For the second year in a row, the corona pandemic is forcing the industrial world to skip the annual pilgrimage to central Germany to attend the Hanover Fair, the mothership of all industrial trade shows. But that hasn’t stopped Deutsche Messe, the fair’s organizers, from putting on a heck of an alternate show.
We understand that meeting people in person and spontaneously discovering rough diamonds of innovation is the point of traveling to a trade show. We also understand that all the technology in the world can’t replace the open-air exhibits, the countless booth parties and the annual treat of white asparagus for dinner (every night).
What’s remarkable is the extent of what is now possible in an industry forced to stay home. We may, in fact, be witnessing the metamorphosis of new ways of industrial marketing and public relations.
The virtual Hanover Fair may permanently alter the grey facade of industry events. If trade fairs of the past amounted to inspecting little grey boxes nailed to a booth wall, fairs of the future will instead resemble Apple launch events. Yes, the product is in focus, but it’s the WAY the product is presented that people remember. The content of the presentation used to be the message, but today it’s HOW you present it that really counts.
Presentation arenas in the middle of trade fair halls are giving way to online staged and scripted vision events that present a company’s vision rather than showing the latest grey boxes. These expensive and well-rehearsed shows are hosted by charismatic presenters who are young, dynamic, multi-racial and no longer exclusively male. The scripted banter between presenters may be canned and corny, but it’s effective in the way it takes prospective customers by the hand and shows them a vision of how great their future can be. The necktie disappeared from the Hanover Fair about 4 years ago, and now the business suit is giving way to a much more youthful and individual look – polo shirts with jeans and tennis shoes, or sport coats over t-shirts. Long hair and tattoos? Let's see them!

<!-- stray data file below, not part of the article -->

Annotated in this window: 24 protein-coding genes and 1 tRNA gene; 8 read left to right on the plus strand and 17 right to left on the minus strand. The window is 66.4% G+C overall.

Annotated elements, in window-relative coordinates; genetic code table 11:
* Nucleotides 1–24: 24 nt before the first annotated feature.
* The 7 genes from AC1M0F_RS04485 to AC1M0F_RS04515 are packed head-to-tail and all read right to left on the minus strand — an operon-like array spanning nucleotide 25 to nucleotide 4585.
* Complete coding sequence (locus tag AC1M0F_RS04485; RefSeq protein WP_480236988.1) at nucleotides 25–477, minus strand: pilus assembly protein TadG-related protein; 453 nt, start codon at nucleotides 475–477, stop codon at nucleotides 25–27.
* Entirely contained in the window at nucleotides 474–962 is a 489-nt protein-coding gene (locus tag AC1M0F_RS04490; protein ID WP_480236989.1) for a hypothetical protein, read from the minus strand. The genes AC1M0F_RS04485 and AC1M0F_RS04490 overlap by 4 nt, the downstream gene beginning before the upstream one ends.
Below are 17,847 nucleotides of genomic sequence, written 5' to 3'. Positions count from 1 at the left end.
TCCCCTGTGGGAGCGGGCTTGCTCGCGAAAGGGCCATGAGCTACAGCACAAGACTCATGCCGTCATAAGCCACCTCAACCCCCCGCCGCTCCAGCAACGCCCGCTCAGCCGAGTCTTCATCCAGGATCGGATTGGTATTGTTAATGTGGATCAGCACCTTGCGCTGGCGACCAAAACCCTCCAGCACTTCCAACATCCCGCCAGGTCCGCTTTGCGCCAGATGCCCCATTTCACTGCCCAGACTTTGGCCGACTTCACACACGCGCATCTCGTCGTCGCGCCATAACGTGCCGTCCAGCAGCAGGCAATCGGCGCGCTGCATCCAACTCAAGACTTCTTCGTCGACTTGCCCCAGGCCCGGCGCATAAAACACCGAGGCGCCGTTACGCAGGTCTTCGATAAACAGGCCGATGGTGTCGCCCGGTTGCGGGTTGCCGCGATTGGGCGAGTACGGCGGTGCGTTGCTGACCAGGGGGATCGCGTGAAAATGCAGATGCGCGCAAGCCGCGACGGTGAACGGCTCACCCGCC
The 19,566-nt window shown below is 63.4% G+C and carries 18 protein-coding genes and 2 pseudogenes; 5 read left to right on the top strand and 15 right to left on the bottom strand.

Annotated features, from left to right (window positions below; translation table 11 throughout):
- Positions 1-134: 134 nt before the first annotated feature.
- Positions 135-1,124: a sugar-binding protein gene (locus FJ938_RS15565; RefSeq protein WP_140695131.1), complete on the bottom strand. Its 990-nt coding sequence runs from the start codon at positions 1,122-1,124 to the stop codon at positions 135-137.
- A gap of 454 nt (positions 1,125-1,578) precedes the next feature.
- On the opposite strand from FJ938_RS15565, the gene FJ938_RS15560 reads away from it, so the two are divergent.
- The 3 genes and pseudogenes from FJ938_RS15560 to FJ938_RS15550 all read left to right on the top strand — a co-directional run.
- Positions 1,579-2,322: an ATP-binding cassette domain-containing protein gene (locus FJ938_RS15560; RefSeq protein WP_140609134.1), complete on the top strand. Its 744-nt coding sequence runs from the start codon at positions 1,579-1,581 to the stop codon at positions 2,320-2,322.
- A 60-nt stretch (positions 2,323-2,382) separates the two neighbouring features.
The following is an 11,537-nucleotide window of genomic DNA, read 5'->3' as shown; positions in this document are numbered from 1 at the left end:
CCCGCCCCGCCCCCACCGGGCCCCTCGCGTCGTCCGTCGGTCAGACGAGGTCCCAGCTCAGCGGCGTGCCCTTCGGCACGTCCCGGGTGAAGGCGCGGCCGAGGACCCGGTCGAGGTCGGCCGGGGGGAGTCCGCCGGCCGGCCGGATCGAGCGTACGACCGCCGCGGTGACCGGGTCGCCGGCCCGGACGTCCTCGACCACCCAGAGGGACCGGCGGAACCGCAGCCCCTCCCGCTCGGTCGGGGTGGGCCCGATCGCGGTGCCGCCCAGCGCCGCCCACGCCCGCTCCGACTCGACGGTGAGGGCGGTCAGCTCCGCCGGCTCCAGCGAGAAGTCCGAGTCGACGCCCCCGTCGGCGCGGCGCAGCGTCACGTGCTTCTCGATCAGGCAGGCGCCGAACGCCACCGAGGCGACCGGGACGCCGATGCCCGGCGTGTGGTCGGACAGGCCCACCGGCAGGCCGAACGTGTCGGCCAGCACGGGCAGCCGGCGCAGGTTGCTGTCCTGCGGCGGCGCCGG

The dress may be casual, but the message is dead serious: this industry is slimming down, modernizing, and making itself attractive for young people.
Clearly, it is the large exhibitors with the huge marketing budgets that put on the flashiest online shows in the best time slots, to the detriment of small companies that can only afford a static show appearance. But it’s not just the pandemic that is driving this trend. For exactly 10 years our industry has been undergoing an IIoT-inspired digital transformation that is making the OT world look more and more like the IT world. The influence of IT is showing up not just in the products, but also in the marketing and in the people.
So, what can we except in 2022 if we suddenly find ourselves traveling to Hanover again after a 3-year hiatus? Look for signs of an industry that is embracing not the technology, but also the culture of the IT world. Look for signs of emerging ecosystems in which multiple vendors contribute to a solution put together by best-of-breed choice, rather than monolithic lock-in. Look for emphasis on software-based solutions, the cloud as the place to put everything, and whole new business models designed around digital services.
Look for an industry that is catching up to the rest of the world.